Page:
A loyal band follower, I have to confess that I saw The Mystery Jets playing for the fourth time last weekend. Friday 18th May found me following them to a gig at the O2 Academy in Brixton. The band is currently touring the UK following the release of their latest album ‘Radlands’ in April this year.
Rather disappointingly, we were too late to catch the three supporting acts; Peace, Theme Park, and Slow Club, and as we entered to take our place in the crowds the band’s sound-check was just taking place. It was my first time at Brixton Academy and it is certainly an impressive venue with a huge sloping main floor space from which to view the band taking stage framed by a large proscenium arch.
The atmosphere in the crowd was already buzzing and rose with excitement as the band came on stage to pick up their instruments and played straight on with the first song ‘Someone Purer’ from the new album. Their sound was immediately captivating; melancholic strummed guitar chords, insistent drum beats and mesmerizing vocals. If anyone had failed to engage with this first song everyone recognized the next track, ‘Half in Love with Elizabeth’, a favourite from their first full album ‘Twenty One’ which had everyone around us dancing. This up-beat tempo track was aptly followed by the divine ‘Serotonin’ which you rather aptly can’t help listening to in a state of euphoria particularly so when live and loud.
I thought the mix of songs they played was well chosen and a good combination from the three albums. A number of tracks from the latest album were interspersed with ‘Dreaming of Another World’ from the 2010 Album ‘Serotonin’, which was touchingly introduced as a ‘break up song…about having to part with your record collections’. ‘Sister Everett’ was preceded by a personal anecdote explaining how it was written about a religious woman the band met in Austin, and the title song from the new album ‘Radlands’ was given an even more personal touch, played in tribute to former member of the band Kai Fish who was somewhere in the audience with us that night. As if this wasn’t touching enough, Blaine’s father and original band member, Henry Harrison was actually brought on stage to perform ‘Behind the Bunhouse’ which is a rare appearance we were treated to at the Academy.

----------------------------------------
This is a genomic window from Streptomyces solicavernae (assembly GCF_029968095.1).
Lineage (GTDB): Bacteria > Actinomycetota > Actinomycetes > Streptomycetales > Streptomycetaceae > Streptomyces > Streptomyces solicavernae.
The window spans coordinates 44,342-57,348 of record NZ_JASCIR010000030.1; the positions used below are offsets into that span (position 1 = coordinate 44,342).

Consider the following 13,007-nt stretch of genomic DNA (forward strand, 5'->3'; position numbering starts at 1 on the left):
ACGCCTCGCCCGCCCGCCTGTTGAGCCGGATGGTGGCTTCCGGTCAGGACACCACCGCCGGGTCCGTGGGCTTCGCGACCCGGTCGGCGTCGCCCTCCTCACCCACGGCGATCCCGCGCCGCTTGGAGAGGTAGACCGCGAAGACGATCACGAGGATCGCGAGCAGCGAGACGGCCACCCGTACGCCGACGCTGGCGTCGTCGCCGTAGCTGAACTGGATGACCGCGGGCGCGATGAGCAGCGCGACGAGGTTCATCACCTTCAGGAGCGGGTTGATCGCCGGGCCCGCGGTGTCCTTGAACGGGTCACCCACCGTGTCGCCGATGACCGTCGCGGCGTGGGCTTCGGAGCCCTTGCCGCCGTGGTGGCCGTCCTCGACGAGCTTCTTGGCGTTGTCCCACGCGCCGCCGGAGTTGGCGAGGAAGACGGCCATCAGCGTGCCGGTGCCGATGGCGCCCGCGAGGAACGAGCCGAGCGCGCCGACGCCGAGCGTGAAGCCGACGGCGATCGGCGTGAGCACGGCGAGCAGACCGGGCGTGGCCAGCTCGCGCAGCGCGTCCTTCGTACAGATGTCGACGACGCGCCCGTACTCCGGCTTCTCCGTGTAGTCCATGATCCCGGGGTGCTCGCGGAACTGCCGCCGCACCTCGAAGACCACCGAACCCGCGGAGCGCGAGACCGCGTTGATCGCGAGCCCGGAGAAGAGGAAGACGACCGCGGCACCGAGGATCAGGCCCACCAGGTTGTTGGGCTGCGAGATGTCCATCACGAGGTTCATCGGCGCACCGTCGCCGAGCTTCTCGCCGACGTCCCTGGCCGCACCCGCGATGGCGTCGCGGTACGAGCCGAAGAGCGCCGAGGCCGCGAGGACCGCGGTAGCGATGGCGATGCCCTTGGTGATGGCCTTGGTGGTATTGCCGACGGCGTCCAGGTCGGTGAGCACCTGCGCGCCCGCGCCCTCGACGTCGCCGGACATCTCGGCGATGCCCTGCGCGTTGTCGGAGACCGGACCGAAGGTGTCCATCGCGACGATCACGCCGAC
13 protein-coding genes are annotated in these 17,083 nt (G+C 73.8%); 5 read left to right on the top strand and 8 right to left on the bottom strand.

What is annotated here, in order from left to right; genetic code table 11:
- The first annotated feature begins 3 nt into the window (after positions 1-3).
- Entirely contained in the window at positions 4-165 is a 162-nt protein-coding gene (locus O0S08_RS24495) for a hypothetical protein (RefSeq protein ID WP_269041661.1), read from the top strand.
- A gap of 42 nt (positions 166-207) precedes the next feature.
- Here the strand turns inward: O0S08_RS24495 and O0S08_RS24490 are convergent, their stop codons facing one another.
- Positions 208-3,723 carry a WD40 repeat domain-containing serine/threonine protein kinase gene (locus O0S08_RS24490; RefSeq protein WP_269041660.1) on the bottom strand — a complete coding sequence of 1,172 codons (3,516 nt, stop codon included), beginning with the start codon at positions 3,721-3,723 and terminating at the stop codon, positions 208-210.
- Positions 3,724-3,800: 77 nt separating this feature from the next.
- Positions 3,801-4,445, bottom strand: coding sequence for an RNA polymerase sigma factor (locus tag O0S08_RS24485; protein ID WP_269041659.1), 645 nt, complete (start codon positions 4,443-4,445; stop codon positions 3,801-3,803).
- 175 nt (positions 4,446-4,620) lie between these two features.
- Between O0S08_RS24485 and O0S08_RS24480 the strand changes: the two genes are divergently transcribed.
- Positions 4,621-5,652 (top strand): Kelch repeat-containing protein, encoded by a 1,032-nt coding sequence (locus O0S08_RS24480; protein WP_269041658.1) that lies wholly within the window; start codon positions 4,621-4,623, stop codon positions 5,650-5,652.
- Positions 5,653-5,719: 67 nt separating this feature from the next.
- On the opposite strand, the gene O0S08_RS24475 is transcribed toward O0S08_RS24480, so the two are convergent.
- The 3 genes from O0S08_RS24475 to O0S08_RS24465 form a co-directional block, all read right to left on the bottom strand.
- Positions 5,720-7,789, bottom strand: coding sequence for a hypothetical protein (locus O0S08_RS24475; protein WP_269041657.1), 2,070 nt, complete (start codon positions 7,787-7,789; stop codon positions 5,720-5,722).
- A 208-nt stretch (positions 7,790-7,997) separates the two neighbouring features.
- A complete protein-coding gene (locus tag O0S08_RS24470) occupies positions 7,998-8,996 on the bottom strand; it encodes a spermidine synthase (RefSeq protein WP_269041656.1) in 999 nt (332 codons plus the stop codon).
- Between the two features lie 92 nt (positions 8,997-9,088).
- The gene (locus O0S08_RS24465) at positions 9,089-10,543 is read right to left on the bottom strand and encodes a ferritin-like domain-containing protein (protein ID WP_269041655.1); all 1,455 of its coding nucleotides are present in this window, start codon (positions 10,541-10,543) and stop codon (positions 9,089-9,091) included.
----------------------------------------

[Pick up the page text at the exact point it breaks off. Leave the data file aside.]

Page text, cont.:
I wasn’t very familiar with the new album before the gig, and it seems to me to be slightly more serious and sombre in tone than the ‘pop-py’ sound of their first albums, yet still very distinctively recognisable and I immediately felt as if the songs were old friends rather than hearing them only for the second time. The mood was lifted again to end with old favourites ‘Young Love’ and ‘Two Doors Down’ which the audience were invited to sing along with, which indeed we all duly did – albeit much less tunefully than Blaine Harrison.
After finishing the set, an encore was undeniably inevitable as the audience kept on shouting after the band left the stage. We weren’t kept in suspense long at all as sure enough they were back almost immediately to round up with three more delights; ‘Alice Springs’, ‘Flash a Hungry Smile’ and ‘Flakes’ which finally ends the gig with an explosion of silver confetti raining down on us.
Fitting with the style of the venue, the Mystery Jets latest gig was definitely something on an epic scale. The size of the stage could have drowned the band out but the clever backdrop screenshot of a rolling mountain range, coupled with an impressive light show made the viewing experience just as captivating as the sound. As the gig progressed a sun rose and then fell behind the mountains, succeeded by a bright moon. Some might concede this as a bit too pretentious or ‘arty’, but I thought the visuals were particularly fitting to the more emotionally deep sounds of the new album. I may be biased as a loyal follower of the band but I feel like the Mystery Jets’ sound has matured, and so have I – but there is always room to go back to the old for a bit of guilty pop pleasure.
Image By Nina Sandhaus
The Mystery Jets – Lost In Austin (Live @ Brixton Academy 2012)